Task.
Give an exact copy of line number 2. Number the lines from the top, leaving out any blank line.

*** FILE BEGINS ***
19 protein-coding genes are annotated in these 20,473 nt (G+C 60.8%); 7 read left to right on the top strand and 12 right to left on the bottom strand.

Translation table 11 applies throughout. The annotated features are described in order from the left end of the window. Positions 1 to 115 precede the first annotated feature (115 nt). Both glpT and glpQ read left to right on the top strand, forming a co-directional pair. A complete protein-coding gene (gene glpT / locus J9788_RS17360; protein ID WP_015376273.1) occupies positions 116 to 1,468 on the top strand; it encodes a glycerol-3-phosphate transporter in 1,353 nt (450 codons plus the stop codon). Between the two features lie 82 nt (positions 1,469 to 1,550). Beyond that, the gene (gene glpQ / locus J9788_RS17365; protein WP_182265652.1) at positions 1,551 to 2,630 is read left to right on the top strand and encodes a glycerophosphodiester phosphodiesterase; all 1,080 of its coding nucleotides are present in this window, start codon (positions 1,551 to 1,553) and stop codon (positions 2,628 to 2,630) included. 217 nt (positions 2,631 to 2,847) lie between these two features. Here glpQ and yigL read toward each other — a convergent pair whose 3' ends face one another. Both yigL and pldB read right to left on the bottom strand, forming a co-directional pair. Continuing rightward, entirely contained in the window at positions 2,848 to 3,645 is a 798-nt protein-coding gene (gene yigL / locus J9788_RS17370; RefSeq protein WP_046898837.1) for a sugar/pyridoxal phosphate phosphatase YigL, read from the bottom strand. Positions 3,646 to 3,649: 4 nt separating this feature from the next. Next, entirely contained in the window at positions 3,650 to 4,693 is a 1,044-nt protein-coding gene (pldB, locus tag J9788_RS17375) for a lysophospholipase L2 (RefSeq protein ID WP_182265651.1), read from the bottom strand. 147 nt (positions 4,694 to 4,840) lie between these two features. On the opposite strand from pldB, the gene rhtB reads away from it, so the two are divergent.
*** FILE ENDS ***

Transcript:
Translation table 11 applies throughout. The annotated features are described in order from the left end of the window. Positions 1 to 115 precede the first annotated feature (115 nt). Both glpT and glpQ read left to right on the top strand, forming a co-directional pair. A complete protein-coding gene (gene glpT / locus J9788_RS17360; protein ID WP_015376273.1) occupies positions 116 to 1,468 on the top strand; it encodes a glycerol-3-phosphate transporter in 1,353 nt (450 codons plus the stop codon). Between the two features lie 82 nt (positions 1,469 to 1,550). Beyond that, the gene (gene glpQ / locus J9788_RS17365; protein WP_182265652.1) at positions 1,551 to 2,630 is read left to right on the top strand and encodes a glycerophosphodiester phosphodiesterase; all 1,080 of its coding nucleotides are present in this window, start codon (positions 1,551 to 1,553) and stop codon (positions 2,628 to 2,630) included. 217 nt (positions 2,631 to 2,847) lie between these two features. Here glpQ and yigL read toward each other — a convergent pair whose 3' ends face one another. Both yigL and pldB read right to left on the bottom strand, forming a co-directional pair. Continuing rightward, entirely contained in the window at positions 2,848 to 3,645 is a 798-nt protein-coding gene (gene yigL / locus J9788_RS17370; RefSeq protein WP_046898837.1) for a sugar/pyridoxal phosphate phosphatase YigL, read from the bottom strand. Positions 3,646 to 3,649: 4 nt separating this feature from the next. Next, entirely contained in the window at positions 3,650 to 4,693 is a 1,044-nt protein-coding gene (pldB, locus tag J9788_RS17375) for a lysophospholipase L2 (RefSeq protein ID WP_182265651.1), read from the bottom strand. 147 nt (positions 4,694 to 4,840) lie between these two features. On the opposite strand from pldB, the gene rhtB reads away from it, so the two are divergent.